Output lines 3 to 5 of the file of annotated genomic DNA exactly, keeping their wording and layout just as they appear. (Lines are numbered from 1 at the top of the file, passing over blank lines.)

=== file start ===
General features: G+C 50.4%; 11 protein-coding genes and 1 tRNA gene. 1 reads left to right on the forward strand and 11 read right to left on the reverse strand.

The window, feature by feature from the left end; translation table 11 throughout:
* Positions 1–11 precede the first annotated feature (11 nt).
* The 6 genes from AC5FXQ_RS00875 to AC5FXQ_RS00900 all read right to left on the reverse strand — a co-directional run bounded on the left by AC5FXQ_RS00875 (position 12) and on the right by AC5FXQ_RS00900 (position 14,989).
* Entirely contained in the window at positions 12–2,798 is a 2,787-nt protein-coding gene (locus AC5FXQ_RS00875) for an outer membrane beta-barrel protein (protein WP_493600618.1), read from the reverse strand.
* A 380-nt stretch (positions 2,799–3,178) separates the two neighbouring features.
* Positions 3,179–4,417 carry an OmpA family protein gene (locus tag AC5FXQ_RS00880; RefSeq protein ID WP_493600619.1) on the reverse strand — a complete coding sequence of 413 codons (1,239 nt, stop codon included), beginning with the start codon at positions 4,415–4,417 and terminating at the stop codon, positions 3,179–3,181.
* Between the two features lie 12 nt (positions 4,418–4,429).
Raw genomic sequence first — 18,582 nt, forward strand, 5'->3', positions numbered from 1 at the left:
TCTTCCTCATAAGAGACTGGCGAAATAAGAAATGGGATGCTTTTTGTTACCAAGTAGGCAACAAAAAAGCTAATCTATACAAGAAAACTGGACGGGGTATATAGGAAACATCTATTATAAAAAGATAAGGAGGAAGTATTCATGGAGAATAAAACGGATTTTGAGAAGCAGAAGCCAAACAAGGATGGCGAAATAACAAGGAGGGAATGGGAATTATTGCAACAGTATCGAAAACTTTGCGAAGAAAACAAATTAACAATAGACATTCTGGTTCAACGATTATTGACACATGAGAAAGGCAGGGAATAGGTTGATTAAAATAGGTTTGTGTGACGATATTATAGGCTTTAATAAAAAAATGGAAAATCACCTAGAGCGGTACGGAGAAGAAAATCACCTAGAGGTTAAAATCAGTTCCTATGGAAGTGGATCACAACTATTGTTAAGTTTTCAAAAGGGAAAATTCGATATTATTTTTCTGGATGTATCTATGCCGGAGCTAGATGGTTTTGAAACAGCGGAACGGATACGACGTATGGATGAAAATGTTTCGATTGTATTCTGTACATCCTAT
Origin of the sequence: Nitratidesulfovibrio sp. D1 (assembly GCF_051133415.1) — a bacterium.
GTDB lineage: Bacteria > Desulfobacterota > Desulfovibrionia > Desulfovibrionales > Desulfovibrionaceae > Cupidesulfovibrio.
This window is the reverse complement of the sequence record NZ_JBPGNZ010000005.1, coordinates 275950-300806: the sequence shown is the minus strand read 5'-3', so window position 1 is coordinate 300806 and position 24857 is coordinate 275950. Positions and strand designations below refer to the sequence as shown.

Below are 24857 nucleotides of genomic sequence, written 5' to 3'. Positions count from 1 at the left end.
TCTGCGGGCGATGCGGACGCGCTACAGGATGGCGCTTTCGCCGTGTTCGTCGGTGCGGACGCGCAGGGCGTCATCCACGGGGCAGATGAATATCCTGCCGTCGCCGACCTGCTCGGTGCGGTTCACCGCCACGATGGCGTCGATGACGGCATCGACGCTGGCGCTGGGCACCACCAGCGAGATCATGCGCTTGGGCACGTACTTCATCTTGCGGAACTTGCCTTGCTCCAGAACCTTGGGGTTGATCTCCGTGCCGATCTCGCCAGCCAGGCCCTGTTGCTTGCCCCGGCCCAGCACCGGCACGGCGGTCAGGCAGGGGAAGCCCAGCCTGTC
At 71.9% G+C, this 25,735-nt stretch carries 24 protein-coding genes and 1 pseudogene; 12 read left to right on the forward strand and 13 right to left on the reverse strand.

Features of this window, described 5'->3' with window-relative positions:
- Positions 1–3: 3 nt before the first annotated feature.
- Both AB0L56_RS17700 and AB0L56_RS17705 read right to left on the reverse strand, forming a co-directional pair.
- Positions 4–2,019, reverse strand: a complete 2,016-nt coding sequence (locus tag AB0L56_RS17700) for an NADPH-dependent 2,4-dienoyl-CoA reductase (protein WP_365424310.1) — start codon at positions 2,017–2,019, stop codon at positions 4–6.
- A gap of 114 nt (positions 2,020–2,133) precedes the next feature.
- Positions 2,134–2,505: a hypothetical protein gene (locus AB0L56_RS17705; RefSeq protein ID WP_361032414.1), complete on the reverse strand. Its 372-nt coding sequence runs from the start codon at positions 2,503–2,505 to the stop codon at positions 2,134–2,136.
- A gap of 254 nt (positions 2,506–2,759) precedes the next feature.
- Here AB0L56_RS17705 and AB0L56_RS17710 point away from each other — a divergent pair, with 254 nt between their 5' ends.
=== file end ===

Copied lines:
* Positions 1–11 precede the first annotated feature (11 nt).
* The 6 genes from AC5FXQ_RS00875 to AC5FXQ_RS00900 all read right to left on the reverse strand — a co-directional run bounded on the left by AC5FXQ_RS00875 (position 12) and on the right by AC5FXQ_RS00900 (position 14,989).
* Entirely contained in the window at positions 12–2,798 is a 2,787-nt protein-coding gene (locus AC5FXQ_RS00875) for an outer membrane beta-barrel protein (protein WP_493600618.1), read from the reverse strand.